Found in Translation: Some Names with Unfortunate Meanings

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Today brought strange news about France's new prime minister, Jean-Marc Ayrault: His surname means "penis" in Arabic. As a result, France's foreign ministry issued a statement informing the Arab press that the letters L and T would be added to the transliteration of his name, Bloomberg's Gregory Viscusi and Nayla Razzouk report.

Though it rarely causes an international incident, peoples' names have long had humorous phonetic meanings or NSFW translations in foreign languages. Take these for instance:

Meet the "Fokkers" 

The surname is funny enough to be a multimillion dollar movie franchise but in the Netherlands, the surname "Fokker" is actually quite common.

Meet Germany's Challenged Political Candidate 

This candidate from Germany's Freie Wählergemeinschaft party may do well in his homeland but probably won't be a crossover success in the States.

Meet the Russians with an Anatomical Surname

Nobody blinks about the surname "Vagina" in Russian. I mean, what's so funny?

Meet Pakistan's "Biggest Dick" Ambassador

In 2010, the international press picked up a story that Saudi Arabia rejected Pakistan's newly-appointed ambassador Akbar Zeb because when translated his name means "biggest dick" in Arabic.  In the end, the story was a little too good to be true: Saudi Arabia did no such thing but it was a good laugh nonetheless.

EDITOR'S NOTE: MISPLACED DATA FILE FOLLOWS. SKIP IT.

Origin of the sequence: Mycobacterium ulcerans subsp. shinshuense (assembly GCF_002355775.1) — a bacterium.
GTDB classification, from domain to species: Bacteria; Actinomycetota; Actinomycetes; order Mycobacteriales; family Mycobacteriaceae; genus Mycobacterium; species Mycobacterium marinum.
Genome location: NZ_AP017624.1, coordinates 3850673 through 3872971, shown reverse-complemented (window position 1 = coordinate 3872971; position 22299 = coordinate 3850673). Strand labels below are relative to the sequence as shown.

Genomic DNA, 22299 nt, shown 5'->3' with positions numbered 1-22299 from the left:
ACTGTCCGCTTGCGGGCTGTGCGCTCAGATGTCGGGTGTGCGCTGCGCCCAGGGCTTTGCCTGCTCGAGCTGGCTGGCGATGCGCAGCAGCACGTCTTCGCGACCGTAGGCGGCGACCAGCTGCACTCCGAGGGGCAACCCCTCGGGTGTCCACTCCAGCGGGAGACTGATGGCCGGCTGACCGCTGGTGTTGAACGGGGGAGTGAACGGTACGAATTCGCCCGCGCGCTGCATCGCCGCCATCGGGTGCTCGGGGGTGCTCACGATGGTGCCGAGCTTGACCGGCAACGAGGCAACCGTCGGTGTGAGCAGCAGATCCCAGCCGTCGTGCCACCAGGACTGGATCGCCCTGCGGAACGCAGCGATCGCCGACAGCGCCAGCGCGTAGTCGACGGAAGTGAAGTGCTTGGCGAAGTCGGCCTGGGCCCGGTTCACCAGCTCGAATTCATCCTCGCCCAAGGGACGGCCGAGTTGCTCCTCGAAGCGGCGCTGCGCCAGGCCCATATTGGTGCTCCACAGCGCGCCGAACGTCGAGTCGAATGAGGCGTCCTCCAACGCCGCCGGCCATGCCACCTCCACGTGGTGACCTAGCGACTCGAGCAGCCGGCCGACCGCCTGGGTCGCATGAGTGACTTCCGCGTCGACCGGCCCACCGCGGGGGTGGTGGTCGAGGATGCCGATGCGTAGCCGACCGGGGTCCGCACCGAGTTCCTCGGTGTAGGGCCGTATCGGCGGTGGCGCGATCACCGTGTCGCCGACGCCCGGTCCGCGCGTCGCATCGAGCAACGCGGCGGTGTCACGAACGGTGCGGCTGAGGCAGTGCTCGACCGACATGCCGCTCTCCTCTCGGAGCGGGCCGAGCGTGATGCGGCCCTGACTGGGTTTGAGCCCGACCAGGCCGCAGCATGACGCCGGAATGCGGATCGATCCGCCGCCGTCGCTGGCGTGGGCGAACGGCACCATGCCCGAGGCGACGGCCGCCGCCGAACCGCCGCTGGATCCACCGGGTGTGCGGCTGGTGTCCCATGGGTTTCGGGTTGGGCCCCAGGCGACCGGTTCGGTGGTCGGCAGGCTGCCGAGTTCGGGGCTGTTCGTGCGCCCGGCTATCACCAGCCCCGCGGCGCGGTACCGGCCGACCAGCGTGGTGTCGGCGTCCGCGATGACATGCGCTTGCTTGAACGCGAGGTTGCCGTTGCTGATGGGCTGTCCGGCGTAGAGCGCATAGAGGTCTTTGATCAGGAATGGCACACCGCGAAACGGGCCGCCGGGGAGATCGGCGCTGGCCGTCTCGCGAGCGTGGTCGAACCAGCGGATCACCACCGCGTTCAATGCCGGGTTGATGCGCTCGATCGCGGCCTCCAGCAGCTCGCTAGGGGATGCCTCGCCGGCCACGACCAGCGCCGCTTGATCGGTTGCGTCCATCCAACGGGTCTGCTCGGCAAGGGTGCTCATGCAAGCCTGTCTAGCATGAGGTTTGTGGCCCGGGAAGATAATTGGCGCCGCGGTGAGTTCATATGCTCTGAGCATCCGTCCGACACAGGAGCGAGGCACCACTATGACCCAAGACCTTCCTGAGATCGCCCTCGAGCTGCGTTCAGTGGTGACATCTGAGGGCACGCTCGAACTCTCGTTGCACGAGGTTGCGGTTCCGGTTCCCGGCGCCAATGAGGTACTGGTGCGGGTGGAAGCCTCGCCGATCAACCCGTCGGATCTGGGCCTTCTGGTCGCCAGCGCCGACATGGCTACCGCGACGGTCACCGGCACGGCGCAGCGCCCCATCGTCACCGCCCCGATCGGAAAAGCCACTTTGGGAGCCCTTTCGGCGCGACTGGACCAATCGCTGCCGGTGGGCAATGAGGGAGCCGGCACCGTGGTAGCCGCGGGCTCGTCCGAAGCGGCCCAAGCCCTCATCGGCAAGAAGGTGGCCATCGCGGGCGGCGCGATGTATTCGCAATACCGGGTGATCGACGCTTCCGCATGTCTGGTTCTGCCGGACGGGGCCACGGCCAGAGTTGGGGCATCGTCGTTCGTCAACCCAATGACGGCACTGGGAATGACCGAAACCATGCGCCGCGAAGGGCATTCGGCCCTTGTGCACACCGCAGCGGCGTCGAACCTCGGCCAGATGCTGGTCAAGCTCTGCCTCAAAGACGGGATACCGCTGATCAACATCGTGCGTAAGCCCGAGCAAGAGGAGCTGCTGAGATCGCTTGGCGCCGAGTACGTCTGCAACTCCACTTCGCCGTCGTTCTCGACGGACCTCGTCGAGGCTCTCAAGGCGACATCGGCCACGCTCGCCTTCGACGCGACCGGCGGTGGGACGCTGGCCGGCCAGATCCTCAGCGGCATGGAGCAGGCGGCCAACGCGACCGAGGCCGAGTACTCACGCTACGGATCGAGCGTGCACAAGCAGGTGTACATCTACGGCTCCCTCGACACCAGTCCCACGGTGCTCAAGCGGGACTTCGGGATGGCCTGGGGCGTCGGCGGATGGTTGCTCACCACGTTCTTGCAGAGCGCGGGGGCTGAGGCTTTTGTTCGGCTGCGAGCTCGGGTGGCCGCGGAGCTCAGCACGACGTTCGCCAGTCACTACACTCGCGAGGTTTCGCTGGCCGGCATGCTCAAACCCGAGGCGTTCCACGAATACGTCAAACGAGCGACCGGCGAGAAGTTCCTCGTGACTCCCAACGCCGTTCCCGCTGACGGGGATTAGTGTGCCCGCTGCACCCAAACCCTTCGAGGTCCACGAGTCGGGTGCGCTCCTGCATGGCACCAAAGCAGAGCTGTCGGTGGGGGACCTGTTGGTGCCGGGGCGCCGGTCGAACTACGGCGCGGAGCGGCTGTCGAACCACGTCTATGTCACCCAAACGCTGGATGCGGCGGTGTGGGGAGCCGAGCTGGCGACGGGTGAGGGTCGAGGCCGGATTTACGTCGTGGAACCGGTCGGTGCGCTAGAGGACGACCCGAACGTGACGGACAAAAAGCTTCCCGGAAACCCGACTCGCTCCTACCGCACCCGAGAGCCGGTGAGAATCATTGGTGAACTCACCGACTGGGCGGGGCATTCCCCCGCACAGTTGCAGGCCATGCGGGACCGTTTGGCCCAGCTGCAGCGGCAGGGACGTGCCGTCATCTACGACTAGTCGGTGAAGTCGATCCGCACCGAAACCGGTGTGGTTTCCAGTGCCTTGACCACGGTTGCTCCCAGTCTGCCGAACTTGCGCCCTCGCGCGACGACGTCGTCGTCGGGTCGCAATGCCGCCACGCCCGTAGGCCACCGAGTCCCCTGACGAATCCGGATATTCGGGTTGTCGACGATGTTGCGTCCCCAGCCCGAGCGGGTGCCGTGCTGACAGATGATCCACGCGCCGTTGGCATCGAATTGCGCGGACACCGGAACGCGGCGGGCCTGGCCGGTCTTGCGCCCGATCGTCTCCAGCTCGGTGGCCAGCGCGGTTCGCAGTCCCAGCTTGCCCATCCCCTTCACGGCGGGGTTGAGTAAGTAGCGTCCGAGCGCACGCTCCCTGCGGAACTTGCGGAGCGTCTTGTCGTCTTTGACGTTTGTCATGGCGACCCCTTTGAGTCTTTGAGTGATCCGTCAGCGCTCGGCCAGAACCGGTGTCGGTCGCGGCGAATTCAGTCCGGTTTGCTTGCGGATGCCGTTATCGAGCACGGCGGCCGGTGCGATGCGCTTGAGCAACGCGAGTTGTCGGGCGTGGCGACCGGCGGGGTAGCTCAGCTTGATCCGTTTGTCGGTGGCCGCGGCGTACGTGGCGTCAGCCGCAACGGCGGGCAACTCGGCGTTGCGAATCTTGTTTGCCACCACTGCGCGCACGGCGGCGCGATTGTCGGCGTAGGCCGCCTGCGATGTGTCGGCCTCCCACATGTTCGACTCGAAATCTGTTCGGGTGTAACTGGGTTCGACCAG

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Meet the Unfortunate Kid You Went to Grade School with

Plenty of Latino men go by the name "Jesus," which shouldn't really come as a surprise to anyone. But every once and awhile you get a surname combo that can throw you.

Meet France's New "Penis" Prime Minister 

After the correction was made to Ayrault's last name, things seem to be going well, Bloomberg reports:

An Nahar, a Beirut-based newspaper, chose [the L and T] solution. Al Hayat, a London-based newspaper widely considered a reference across the Arab world, published a front-page headline chopping Ayrault’s name to “Aro,” when a more correct transcription would be “Ayro.”

A U.A.E.-based Arabic-language channel has sent an internal note to its journalists, asking them to write his name as “Aygho.”

This article is from the archive of our partner The Wire.